Childhood adversity, substance misuse and young people's mental health

Photograph of the head and shoulders of a young person. They have a backpack on and are wearing a denim jacket over a hooded sweatshirt, with the hood pulled up

Charities, YoungMinds and Addaction say young people who misuse substances may have underlying trauma which is not being addressed, and are calling on local commissioners to take action. The two charities have published a new briefing paper – Childhood adversity, substance misuse and young people’s mental health – which finds that young people who have been exposed to difficult experiences in their childhood are at higher risk of misusing substances.

The briefing, which is being sent to all Clinical Commissioning Groups across the country, is calling on commissioners and providers to be aware that young people may misuse substances as the result of trauma. In this way, they want trauma to be identified and addressed by support services, rather than young people becoming re-traumatised or incorrectly labelled. 

Read the briefing (PDF)

The briefing finds that:

  • While substance misuse among young people has been broadly in decline since 2001, it can be a sign that young people are ‘self-medicating’ as a way of coping with trauma, or are experimenting with their identities.

  • Children who have experienced four or more Adverse Childhood Experiences – like abuse, neglect or domestic violence – are twice as likely to binge drink and 11 times more likely to use crack cocaine or heroin. Professionals working with children who are misusing substances should routinely explore possible connections with childhood adversity and poor mental health.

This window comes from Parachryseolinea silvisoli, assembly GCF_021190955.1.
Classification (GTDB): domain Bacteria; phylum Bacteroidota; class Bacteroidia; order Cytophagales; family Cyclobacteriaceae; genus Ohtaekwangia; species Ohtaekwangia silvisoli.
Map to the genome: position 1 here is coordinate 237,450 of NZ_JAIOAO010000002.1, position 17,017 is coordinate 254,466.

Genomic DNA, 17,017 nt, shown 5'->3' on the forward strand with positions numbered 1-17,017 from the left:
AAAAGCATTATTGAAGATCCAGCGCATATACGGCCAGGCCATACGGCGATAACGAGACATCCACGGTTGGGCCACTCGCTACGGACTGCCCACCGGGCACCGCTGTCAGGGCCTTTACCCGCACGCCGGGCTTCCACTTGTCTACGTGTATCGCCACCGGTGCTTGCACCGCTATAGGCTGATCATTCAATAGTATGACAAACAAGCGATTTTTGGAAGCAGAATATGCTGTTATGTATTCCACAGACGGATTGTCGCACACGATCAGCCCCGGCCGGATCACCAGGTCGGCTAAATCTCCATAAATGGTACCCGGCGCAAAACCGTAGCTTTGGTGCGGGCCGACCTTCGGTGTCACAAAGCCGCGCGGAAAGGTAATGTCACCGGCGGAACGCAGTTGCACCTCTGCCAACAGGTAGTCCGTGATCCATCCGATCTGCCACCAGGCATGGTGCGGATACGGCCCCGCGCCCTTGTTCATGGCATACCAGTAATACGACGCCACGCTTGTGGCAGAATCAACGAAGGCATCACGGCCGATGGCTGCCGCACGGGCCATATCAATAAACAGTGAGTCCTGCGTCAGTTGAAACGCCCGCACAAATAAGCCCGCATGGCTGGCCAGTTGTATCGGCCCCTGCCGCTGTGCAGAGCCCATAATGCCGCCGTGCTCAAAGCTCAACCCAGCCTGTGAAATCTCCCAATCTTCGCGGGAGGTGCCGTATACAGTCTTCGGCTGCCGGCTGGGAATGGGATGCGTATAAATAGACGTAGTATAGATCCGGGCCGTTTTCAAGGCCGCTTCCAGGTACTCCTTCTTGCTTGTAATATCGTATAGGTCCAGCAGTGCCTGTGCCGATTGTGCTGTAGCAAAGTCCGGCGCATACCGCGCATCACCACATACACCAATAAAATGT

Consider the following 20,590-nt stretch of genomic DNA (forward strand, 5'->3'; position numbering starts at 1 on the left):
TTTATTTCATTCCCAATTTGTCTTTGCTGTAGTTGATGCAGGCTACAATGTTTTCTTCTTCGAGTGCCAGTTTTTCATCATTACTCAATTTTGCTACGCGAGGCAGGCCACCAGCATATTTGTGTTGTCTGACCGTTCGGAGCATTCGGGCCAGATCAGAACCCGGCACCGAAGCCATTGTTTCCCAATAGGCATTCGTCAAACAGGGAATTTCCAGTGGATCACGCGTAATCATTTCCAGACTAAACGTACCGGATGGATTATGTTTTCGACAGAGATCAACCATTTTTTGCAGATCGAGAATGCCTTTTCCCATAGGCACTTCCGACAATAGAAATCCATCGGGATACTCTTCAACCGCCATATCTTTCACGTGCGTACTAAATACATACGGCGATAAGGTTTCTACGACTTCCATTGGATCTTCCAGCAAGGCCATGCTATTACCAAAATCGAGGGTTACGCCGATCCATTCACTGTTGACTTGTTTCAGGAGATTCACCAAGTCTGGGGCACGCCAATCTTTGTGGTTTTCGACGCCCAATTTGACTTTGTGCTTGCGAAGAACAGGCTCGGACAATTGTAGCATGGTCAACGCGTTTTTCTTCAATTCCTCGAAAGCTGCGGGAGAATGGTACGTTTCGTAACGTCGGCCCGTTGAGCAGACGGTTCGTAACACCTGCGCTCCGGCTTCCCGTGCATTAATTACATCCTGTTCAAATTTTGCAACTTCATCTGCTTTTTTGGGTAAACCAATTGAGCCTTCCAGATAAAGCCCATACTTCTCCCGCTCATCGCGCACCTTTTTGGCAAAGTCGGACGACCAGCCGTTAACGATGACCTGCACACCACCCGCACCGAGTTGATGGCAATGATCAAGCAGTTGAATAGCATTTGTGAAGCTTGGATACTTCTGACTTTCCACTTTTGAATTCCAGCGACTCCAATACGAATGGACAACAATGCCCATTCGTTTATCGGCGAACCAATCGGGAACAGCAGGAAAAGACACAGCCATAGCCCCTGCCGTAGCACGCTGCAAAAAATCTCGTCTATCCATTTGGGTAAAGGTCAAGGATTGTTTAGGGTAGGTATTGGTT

• Today, over 200,000 children in England live with at least one parent, carer or adult who is alcohol dependent. These families need targeted support to promote recovery, and to reduce the likelihood of those children being exposed to trauma.

Dr Marc Bush, Chief Policy Adviser and YoungMinds, said:

“We know that children who have had a difficult start in life are far more likely to develop long-term mental health problems, and drugs and alcohol misuse may often play a role in this. That’s why it’s crucial that commissioners invest in early intervention to ensure that the children most at risk get the right support quickly. It’s also vital that professionals working in A&E departments or in specialist drug and alcohol services have the skills they need to explore whether young people are self-medicating as a way of managing painful feelings and memories. We need to dig beneath the surface and make sure we address the cause of dangerous behaviour in young people, and not just the symptoms.”

Rick Bradley, Operations Manager of Addaction’s Mind and Body programme, said:

“We must ensure young people can talk openly about mental health and substance use without fear of being judged and stigmatised. Talking to peers has helped the young people on the Mind and Body programme realise that it is okay not to be okay all of the time, with 3 in 4 reporting an improvement in wellbeing. We hope we can inspire and empower other young people to follow their lead.”

YoungMinds and Addaction are calling for local commissioners to do more to ensure that local services provide support for children and families by:

  • Embedding psycho-education in the universal education offer
  • Introducing routine enquiry within urgent and emergency care, and specialist drug and alcohol services
  • Investing in early intervention models
  • Building targeted parental and whole family support models
  • Establishing inter-agency collaboration

Read the briefing (PDF)

This is the first in a series of briefings that YoungMinds is producing about the links between Adversity and mental health. For more information, see the Young Minds website, and for more reports and briefings on Addaction's work see our research section.